For the last two decades, Congressional Democrats have attempted to pass the Paycheck Fairness Act. Beginning with the 105th Congress in 1997-98, several legislators have introduced versions of the act, including then-Senator Hillary Clinton in 2005. Following their newly won majority in the House of Representatives, Democratic lawmakers recently re-introduced the Paycheck Fairness Act on January 30, 2019. The proposed bill, H.R. 7, was introduced by Representative Rosa DeLauro (D) and appears to have considerable Congressional support. Notably, cosponsors of H.R. 7 include every Democratic member of the House of Representatives and forty-five Senators.
The Congressional findings in the proposed text included the following rationale for the bill:
Despite the enactment of the Equal Pay Act of 1963, many women continue to earn significantly lower pay than men for equal work. These pay disparities exist in both the private and governmental sectors. In many instances, the pay disparities can only be due to continued intentional discrimination or the lingering effects of past discrimination.
As introduced, the proposed Paycheck Fairness Act has a number of key components:
- Prohibits employers from asking applicants about prior salary;
- Prohibits employers from relying on an applicant’s salary history for hiring or salary determinations;
- Prohibits a contract or waiver that would prohibit employees from disclosing information about employee’s wages;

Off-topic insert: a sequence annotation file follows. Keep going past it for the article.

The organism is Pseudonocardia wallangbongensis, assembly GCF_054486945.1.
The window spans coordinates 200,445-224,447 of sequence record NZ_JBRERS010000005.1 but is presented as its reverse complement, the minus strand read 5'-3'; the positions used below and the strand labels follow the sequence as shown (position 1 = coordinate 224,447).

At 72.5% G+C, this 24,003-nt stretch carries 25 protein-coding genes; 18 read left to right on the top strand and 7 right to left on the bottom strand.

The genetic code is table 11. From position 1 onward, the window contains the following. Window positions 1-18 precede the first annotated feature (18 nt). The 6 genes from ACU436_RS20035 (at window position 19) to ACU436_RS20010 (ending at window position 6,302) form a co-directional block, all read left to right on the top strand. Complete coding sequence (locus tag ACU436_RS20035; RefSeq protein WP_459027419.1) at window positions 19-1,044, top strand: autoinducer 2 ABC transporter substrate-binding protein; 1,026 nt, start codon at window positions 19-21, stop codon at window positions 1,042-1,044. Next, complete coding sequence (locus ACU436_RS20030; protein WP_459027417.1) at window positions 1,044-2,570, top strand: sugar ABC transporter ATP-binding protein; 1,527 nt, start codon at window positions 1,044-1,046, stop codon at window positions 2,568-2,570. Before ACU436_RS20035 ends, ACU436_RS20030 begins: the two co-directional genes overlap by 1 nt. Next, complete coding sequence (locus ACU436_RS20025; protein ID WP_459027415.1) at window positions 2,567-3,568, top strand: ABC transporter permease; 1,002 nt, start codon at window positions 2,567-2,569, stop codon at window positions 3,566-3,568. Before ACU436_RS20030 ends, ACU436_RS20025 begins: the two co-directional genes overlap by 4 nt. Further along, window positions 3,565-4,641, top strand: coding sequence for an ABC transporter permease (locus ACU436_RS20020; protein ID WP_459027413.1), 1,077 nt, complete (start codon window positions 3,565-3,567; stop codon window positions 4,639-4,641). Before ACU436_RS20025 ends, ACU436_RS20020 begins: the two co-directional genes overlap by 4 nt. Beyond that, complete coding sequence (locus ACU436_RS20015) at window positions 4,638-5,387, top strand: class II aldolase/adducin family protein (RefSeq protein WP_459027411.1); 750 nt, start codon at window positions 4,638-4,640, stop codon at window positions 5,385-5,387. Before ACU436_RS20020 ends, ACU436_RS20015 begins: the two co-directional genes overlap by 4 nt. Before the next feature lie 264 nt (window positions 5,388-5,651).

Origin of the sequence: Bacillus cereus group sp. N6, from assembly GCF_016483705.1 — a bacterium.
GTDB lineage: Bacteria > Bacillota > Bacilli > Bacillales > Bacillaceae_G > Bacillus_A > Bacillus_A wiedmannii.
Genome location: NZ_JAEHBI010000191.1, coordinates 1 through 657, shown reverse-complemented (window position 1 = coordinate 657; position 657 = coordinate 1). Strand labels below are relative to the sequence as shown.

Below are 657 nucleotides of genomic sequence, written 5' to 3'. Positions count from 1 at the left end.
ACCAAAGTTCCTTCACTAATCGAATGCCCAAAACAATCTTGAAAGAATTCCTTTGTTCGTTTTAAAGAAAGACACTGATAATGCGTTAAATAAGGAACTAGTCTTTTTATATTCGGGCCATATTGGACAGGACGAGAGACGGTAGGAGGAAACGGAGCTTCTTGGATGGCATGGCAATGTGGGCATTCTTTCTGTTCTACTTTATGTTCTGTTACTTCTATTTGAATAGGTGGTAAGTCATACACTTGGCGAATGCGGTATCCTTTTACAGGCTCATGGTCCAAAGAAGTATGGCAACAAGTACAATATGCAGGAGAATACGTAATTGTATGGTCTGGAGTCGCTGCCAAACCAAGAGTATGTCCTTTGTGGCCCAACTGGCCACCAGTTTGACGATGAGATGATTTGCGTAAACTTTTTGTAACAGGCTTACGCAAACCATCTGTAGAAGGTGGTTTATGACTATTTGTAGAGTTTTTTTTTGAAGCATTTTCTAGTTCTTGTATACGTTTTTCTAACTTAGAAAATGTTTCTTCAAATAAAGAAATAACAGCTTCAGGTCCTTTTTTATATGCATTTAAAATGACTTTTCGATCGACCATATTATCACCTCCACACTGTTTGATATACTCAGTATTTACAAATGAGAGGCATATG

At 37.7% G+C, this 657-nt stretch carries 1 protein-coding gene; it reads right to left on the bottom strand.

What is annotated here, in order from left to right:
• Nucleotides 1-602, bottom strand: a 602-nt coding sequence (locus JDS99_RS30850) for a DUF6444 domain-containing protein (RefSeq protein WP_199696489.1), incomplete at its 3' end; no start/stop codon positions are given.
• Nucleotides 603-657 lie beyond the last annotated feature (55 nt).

- Changes the employer defense in an equal pay claim from “any other factor other than sex” defense to “a bona fide factor other than sex, such as education, training or experience”;
- Enhances penalties for employers who retaliate against employees for sharing salary information;
- Enables employees to sue for damages resulting from pay discrimination;
- Establishes grant funds for negotiation skills training programs for girls and women;
- Provides for more education and outreach to employers about eliminating pay disparities; and
- Changes the class actions procedure so that FRCP Rule 23 would govern, thus no longer requiring plaintiffs to “opt in” to participate in a class.
Whether or not Congress passes H.R. 7, several states have independently revised their state equal pay acts to include some version of several features of the Paycheck Fairness Act, including California, New York, New Jersey, Massachusetts, Washington, Oregon, and Hawaii.
We will continue to post developments as the proposed bill works its way through Congressional committees.